Custom Clearance

Table of Contents

Custom Clearance Process

Customs declaration is one of the ties of import and export trades and an important part of the country's foreign economic and trade activities and international trade chains.

The basic process of customs clearance is as follows:
Declaration acceptance → Document audit → Goods inspection → Tax collection → Customs clearance and release.

1. Declaration

A custom declaration happens when a unit, enterprise, or individual submits an import-export application to the state-designated agency (customs) before an import/export process is completed. After providing the corresponding cargo information and relevant documents, the state-designated agency Customs) for review and approval.

  1. Declaration time.

    The amount of time required for a customs declaration form to be submitted to a country's Customs Bureau varies from one country to another. However, generally speaking, the form should be submitted as early as possible, before the goods arrive at the country's borders.

  2. Declaration documents.

    1. Basic documents: generally refers to the customs declaration form for export goods, commercial and shipping documents directly related to export goods (usually including invoices, packing lists, and contracts)
    2. Special documents: The relevant national laws and regulations stipulate special control documents, mainly including import and export customary licenses, quota licenses, and other approval documents.

2. Audit documents

Once all documents are submitted, the Customs Bureau will conduct some document audits. The documents are checked based on the relevant national laws and administrative regulations. Once the documents are approved, they will proceed to inspect the incoming goods.

Customs declaration fees includes:

  • Freight and insurance fees
  • Customs duty
  • Value-added tax or VAT(charged according to customs and national tax rate regulations)
  • Document legislation fees
  • Port and import formalities fees.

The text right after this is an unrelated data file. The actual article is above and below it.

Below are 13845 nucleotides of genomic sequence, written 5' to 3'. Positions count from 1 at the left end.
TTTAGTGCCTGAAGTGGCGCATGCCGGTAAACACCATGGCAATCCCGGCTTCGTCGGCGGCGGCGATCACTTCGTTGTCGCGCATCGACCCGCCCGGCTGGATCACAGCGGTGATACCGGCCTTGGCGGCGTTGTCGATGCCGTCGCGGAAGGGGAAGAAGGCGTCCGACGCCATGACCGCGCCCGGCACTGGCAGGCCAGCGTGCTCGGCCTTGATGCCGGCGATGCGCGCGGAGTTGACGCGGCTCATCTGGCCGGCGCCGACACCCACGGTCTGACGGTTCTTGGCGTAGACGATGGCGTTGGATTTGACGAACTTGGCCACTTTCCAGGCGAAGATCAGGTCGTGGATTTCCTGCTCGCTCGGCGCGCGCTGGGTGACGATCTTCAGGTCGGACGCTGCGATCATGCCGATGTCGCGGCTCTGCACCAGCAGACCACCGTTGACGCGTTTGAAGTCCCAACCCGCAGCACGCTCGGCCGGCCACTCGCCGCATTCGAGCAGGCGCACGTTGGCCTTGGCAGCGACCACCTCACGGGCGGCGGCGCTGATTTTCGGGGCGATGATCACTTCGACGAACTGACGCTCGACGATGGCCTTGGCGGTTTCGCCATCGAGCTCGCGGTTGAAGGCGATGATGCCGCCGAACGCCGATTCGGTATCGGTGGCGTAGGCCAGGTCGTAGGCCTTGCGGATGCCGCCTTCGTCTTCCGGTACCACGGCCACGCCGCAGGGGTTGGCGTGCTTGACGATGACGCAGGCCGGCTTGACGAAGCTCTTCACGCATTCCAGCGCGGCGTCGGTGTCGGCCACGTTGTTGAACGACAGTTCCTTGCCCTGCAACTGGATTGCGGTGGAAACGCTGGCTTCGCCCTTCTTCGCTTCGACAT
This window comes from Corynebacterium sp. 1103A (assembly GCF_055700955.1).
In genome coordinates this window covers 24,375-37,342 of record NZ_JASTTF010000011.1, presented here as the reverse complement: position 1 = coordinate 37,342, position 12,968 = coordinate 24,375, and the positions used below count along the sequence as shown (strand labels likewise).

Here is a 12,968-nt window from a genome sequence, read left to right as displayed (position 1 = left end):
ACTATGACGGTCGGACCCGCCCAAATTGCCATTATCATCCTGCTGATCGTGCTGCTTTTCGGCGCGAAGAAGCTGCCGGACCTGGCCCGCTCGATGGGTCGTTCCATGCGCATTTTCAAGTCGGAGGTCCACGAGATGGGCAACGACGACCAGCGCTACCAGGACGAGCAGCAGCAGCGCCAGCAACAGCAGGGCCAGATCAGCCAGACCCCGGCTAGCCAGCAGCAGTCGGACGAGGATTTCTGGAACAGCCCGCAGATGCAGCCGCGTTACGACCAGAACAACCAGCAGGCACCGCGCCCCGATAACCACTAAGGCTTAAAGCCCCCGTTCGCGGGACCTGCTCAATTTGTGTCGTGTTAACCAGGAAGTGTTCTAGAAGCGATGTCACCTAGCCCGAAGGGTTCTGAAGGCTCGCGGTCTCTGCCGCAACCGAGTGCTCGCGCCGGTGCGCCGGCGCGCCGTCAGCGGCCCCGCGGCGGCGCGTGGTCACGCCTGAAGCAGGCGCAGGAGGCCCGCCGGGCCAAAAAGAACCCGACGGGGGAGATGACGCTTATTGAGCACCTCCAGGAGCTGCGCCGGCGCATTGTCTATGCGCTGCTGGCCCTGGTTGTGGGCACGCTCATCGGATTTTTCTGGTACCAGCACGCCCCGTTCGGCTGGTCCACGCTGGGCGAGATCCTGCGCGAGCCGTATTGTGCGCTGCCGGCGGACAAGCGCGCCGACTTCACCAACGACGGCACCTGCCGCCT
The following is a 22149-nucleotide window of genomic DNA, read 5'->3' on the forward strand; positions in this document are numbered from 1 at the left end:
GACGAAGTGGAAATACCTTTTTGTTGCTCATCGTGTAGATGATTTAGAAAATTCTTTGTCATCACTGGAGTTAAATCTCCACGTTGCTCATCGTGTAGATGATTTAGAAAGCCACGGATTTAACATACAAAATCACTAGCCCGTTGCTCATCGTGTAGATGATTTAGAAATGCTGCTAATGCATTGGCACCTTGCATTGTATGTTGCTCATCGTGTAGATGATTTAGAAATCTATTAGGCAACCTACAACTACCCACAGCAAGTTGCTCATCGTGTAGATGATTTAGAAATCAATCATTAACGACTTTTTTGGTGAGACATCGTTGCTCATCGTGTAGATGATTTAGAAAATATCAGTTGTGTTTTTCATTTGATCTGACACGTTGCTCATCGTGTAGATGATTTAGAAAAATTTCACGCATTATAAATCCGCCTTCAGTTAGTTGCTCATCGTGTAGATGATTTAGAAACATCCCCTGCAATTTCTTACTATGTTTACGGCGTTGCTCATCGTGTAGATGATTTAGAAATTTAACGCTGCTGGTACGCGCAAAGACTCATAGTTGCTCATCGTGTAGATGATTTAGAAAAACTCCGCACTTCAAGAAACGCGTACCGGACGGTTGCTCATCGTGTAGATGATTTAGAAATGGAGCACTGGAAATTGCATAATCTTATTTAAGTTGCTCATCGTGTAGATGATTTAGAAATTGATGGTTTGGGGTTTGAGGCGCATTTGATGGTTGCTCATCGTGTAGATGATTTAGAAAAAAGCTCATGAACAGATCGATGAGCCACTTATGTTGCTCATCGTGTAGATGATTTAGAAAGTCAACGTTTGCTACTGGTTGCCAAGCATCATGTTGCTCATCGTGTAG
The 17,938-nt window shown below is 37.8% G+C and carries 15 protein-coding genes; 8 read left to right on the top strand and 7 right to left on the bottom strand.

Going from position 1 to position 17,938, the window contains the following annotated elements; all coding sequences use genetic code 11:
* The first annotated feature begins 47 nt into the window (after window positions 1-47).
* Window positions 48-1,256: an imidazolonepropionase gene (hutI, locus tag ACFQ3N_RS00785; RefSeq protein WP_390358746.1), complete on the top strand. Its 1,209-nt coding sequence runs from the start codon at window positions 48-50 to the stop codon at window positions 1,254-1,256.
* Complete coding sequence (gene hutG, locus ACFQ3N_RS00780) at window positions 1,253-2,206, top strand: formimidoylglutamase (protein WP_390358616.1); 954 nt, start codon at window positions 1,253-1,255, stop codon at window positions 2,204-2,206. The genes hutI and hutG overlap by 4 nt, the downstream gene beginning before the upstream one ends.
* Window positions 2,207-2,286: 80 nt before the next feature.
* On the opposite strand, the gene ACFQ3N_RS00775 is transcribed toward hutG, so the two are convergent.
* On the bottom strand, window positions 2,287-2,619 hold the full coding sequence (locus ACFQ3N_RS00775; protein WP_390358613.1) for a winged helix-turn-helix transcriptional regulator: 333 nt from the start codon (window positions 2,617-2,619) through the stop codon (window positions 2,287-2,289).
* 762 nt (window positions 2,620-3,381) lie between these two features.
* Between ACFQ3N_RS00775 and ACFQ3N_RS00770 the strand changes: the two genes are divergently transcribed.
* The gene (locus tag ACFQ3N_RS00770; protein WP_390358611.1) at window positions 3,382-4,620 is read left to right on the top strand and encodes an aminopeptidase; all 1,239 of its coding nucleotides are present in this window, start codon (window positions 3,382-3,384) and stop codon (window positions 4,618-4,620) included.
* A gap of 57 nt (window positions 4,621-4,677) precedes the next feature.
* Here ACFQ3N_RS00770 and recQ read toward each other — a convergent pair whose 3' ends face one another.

3. Inspect the goods

Inspection is done when the Customs Bureau had received, audited, and approved the declaration documents It's done to verify if the actual goods are consistent with what was declared in the documents.

It's to avoid any misreporting, omission, concealment, false reporting, etc., and to review whether the import and export of goods are legal.

Inspection fee:
Customs does not charge fees for inspections in the supervision area.

  • If customs marks are applied to containers, container trucks or other goods, the seal fee will be charged in accordance with regulations.
  • The cost of moving, unpacking, or repackaging imported and exported goods arising from the inspection shall be borne by the consignee and consignor of the imported and exported goods.
  • For inspection of goods outside the Customs Bureau's supervision area, the consignee or consignor of the imported or exported goods or its agent shall pay the Customs a fixed fee.

4. Tax

Collection of export taxes is one of the basic duties of customs. Since the collection of export taxes will inevitably increase the cost of exported goods and affect their competitiveness in the international market, many countries do not levy export taxes on most of their exported goods. After the export enterprise or its agent pays the customs at the prescribed tax rate or provides appropriate guarantees, the customs can sign and seal the release.

5. Customs clearance and release

The whole process finally ends with customs clearance and release.

At this point, the owner of the goods or their agent will sign the release seal on the relevant documents. Pick up or ship goods. At this point, the customs supervision of import and export goods is considered to be over.

6. Clearance

Customs clearance refers to the goods that need to continue to be subject to follow-up management after being released by the port. The customs will conduct inspections within the specified time limit, and deal with the goods that need to be levied and paid taxes until the customs supervision is completely completed.


Important: An honest declaration is required. False import and export declarations refer to the fact that the declaration by the customs declaration unit constitutes a violation of customs regulations, but does not have the intention of smuggling. If the import and export commodity name, HS code, quantity, specification, price, trade method, origin and other declaration elements are inconsistent with the actual situation of the goods, it will affect the customs supervision order, tax collection, and trade statistics, and will be subject to customs administrative penalties.